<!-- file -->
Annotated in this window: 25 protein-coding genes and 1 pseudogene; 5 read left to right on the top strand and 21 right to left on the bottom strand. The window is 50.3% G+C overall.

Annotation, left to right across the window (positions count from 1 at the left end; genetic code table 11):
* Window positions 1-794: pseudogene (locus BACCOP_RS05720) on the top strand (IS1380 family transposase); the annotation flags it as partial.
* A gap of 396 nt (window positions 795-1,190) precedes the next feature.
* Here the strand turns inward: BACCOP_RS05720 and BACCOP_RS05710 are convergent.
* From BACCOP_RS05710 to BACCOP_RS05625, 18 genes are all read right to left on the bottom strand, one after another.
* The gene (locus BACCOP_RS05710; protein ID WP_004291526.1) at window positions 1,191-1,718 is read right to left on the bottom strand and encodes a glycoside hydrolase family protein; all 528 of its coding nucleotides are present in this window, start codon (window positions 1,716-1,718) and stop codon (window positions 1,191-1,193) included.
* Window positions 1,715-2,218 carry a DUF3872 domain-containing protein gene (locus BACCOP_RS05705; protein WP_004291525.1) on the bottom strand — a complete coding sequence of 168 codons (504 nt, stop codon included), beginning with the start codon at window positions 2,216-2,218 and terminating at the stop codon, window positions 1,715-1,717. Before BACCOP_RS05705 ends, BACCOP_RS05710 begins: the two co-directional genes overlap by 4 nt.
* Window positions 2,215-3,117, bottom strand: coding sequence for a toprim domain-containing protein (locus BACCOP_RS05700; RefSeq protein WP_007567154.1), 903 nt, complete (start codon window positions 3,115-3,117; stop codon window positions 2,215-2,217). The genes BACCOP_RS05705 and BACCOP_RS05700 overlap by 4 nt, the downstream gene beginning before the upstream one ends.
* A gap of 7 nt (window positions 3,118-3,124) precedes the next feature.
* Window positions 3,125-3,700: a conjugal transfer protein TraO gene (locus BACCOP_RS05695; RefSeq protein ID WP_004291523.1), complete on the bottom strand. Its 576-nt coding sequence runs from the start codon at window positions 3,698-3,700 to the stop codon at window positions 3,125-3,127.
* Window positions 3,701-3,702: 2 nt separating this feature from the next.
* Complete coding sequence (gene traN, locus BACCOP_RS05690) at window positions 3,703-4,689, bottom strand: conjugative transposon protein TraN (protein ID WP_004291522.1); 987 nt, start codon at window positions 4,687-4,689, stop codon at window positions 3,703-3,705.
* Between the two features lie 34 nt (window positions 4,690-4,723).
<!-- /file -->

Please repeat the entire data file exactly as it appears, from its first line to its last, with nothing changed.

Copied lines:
Annotated in this window: 25 protein-coding genes and 1 pseudogene; 5 read left to right on the top strand and 21 right to left on the bottom strand. The window is 50.3% G+C overall.

Annotation, left to right across the window (positions count from 1 at the left end; genetic code table 11):
* Window positions 1-794: pseudogene (locus BACCOP_RS05720) on the top strand (IS1380 family transposase); the annotation flags it as partial.
* A gap of 396 nt (window positions 795-1,190) precedes the next feature.
* Here the strand turns inward: BACCOP_RS05720 and BACCOP_RS05710 are convergent.
* From BACCOP_RS05710 to BACCOP_RS05625, 18 genes are all read right to left on the bottom strand, one after another.
* The gene (locus BACCOP_RS05710; protein ID WP_004291526.1) at window positions 1,191-1,718 is read right to left on the bottom strand and encodes a glycoside hydrolase family protein; all 528 of its coding nucleotides are present in this window, start codon (window positions 1,716-1,718) and stop codon (window positions 1,191-1,193) included.
* Window positions 1,715-2,218 carry a DUF3872 domain-containing protein gene (locus BACCOP_RS05705; protein WP_004291525.1) on the bottom strand — a complete coding sequence of 168 codons (504 nt, stop codon included), beginning with the start codon at window positions 2,216-2,218 and terminating at the stop codon, window positions 1,715-1,717. Before BACCOP_RS05705 ends, BACCOP_RS05710 begins: the two co-directional genes overlap by 4 nt.
* Window positions 2,215-3,117, bottom strand: coding sequence for a toprim domain-containing protein (locus BACCOP_RS05700; RefSeq protein WP_007567154.1), 903 nt, complete (start codon window positions 3,115-3,117; stop codon window positions 2,215-2,217). The genes BACCOP_RS05705 and BACCOP_RS05700 overlap by 4 nt, the downstream gene beginning before the upstream one ends.
* A gap of 7 nt (window positions 3,118-3,124) precedes the next feature.
* Window positions 3,125-3,700: a conjugal transfer protein TraO gene (locus BACCOP_RS05695; RefSeq protein ID WP_004291523.1), complete on the bottom strand. Its 576-nt coding sequence runs from the start codon at window positions 3,698-3,700 to the stop codon at window positions 3,125-3,127.
* Window positions 3,701-3,702: 2 nt separating this feature from the next.
* Complete coding sequence (gene traN, locus BACCOP_RS05690) at window positions 3,703-4,689, bottom strand: conjugative transposon protein TraN (protein ID WP_004291522.1); 987 nt, start codon at window positions 4,687-4,689, stop codon at window positions 3,703-3,705.
* Between the two features lie 34 nt (window positions 4,690-4,723).